Usually, Osborne was filled with shuffling lines of white-haired sightseers, but it was off-season now; and Michael almost felt that the house belonged to him alone. There was a home for retired servicemen in the Household Wing, and occasionally one of them would wheel past him and raise a walking-stick in salute, but sometimes he could go for days on end and see nobody at all except a distant gardener tending a fire.

Some days, bored with his work, he would wander from one room to another, each of them overwhelmingly decorated in high Victorian Gothic, with gilded and molded ceilings and gilt-encrusted furniture and chandeliers made to look like giant convolvuluses climbing out a basket. He found the Durbar Room especially overbearing. It was the state banqueting room, designed in the Indian style by Rudyard Kipling's father Lockwood and a craftsman from Lahore, Bal Ram Singh. It had a deeply coffered ceiling, like the inside of a temple, and for some reason Michael always felt uneasy there, as if he were intruding on a culture that was not his own, as if he should take off his shoes.

It echoed, because it was empty of furniture, but it had strange dead places where it didn't echo at all.

Michael liked Albert's writing-room, though, where he was usually allowed to work. It was a modest size, with Adam green walls and early Renaissance paintings on the wall, as well as a portrait of Albert and his brother Ernest. Albert's presence was still remarkably strong. Everything around had been invented by him or designed by him, from Queen Victoria's shower to the fastidious engraving of Osborne House on his notepaper, of which there was still a great deal left.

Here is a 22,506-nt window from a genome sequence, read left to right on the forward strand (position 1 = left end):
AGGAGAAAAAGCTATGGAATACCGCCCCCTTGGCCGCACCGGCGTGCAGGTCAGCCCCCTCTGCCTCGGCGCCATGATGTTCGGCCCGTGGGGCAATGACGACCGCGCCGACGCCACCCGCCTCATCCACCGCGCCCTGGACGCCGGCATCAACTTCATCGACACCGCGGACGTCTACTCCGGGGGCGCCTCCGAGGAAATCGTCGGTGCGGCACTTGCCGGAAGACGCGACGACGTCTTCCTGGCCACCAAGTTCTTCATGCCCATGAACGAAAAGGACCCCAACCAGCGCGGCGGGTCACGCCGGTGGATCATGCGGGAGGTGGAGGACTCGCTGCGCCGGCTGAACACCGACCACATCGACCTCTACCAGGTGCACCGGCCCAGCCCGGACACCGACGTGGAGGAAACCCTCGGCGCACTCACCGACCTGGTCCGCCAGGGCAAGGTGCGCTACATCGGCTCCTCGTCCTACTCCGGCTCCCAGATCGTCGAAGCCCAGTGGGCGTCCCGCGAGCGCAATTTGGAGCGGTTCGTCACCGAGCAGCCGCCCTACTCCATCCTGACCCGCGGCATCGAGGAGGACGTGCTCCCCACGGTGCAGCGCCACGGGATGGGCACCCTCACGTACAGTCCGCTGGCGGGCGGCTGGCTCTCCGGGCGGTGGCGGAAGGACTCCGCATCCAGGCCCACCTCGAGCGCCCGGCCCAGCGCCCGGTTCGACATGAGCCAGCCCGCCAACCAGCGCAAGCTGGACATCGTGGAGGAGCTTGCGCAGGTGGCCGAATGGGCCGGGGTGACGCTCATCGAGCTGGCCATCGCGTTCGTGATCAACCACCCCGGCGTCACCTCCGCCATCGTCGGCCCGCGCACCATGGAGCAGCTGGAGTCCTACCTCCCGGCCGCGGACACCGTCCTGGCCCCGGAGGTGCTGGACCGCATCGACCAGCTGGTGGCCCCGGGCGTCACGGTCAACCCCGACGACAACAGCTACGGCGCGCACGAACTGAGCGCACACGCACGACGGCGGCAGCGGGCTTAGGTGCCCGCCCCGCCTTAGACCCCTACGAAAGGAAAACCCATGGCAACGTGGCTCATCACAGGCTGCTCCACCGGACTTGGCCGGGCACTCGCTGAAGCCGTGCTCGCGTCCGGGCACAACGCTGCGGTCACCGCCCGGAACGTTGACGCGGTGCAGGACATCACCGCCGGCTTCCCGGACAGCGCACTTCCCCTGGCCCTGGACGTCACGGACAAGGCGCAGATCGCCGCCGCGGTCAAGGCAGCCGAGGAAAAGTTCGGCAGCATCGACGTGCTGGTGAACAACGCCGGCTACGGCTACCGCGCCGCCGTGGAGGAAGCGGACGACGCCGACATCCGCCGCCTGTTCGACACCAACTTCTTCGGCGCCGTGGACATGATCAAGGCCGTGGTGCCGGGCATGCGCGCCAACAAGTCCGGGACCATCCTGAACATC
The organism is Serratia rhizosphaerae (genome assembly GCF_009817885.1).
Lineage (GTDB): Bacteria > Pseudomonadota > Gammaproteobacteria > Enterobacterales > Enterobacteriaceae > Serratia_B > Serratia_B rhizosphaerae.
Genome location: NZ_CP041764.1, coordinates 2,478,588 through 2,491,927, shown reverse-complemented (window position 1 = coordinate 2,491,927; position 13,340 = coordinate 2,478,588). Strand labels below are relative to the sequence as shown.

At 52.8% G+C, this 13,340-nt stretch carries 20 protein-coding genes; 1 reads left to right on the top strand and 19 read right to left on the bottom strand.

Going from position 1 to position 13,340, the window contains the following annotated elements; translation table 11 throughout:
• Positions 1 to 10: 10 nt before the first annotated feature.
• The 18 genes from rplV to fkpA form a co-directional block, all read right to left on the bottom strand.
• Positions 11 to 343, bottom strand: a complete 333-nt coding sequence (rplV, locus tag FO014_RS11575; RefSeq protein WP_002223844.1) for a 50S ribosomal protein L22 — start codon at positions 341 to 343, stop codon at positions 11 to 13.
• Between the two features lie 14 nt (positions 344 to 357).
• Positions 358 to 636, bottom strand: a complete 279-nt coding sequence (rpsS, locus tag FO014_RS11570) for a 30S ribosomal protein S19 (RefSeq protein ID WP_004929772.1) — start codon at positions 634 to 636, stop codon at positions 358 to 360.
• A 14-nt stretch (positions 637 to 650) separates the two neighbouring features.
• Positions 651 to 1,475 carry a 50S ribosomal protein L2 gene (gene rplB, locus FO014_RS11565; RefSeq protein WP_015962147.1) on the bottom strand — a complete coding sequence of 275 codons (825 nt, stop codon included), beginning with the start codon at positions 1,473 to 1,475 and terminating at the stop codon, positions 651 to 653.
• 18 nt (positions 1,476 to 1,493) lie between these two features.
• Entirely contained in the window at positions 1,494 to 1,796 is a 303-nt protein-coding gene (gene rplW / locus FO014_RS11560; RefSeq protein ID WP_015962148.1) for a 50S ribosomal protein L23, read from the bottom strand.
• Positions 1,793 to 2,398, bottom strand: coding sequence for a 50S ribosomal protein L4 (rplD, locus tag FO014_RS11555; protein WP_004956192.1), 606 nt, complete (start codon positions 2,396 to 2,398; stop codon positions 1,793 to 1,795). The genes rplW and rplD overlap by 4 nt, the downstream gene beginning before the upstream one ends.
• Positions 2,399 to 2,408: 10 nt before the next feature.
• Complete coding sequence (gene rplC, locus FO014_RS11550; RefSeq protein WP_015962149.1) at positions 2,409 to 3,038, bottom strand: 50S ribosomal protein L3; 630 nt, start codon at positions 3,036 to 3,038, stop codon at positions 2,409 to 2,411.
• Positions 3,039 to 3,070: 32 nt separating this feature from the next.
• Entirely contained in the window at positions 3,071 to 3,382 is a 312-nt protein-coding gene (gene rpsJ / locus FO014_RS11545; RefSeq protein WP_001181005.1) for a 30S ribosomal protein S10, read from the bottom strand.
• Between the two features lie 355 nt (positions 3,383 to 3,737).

Sometimes Michael found himself talking to Albert as if he knew him.

'God, you made a bloody fuss over that magnolia grandiflora, didn't you, Bertie? And those myrtles. And all that special Kentish mulch.'

It especially amused him when he found Out that Albert's idea of hands-on garden 'planting' involved him standing on top of one of the campanile, directing his gardeners by semaphore.

It was mid-December, and by three o'clock in the afternoon it was starting to grow dark. Michael decided to call it a day and go into Cowes to do some shopping. He didn't need much: bread, milk, and a newspaper. He packed up his laptop, but as he did so he was sure that he heard that sobbing sound again, and this time it was very much clearer.

He listened for a while, and then he called out, 'Hallo? Is anybody there?'

There was no reply, but the sobbing persisted. He walked across the swirly-patterned carpet to the door which led to the Queen's sitting-room. This had a semi-circular bay with tall windows that led to a balcony. There were no lights on, and the only illumination came from the pearly-colored fog outside.

'Hallo?' Michael repeated, but now the sobbing seemed to have stopped.

He walked cautiously into the room and looked around. In the center were two desks where Victoria and Albert sat side by side. Both desks were cluttered with framed portraits and memorabilia. On the side of the Queen's desk were three electric bell-pulls: one to summon Miss Skerrett, her dresser; another to call for a page; and a third to bring in Prince Albert's personal attendant. Michael pulled each one of them in turn, but of course nobody came.

Except that he heard someone walking across the Queen's dressing-room, next door. There was no mistaking it. A quick, furtive rustling sound.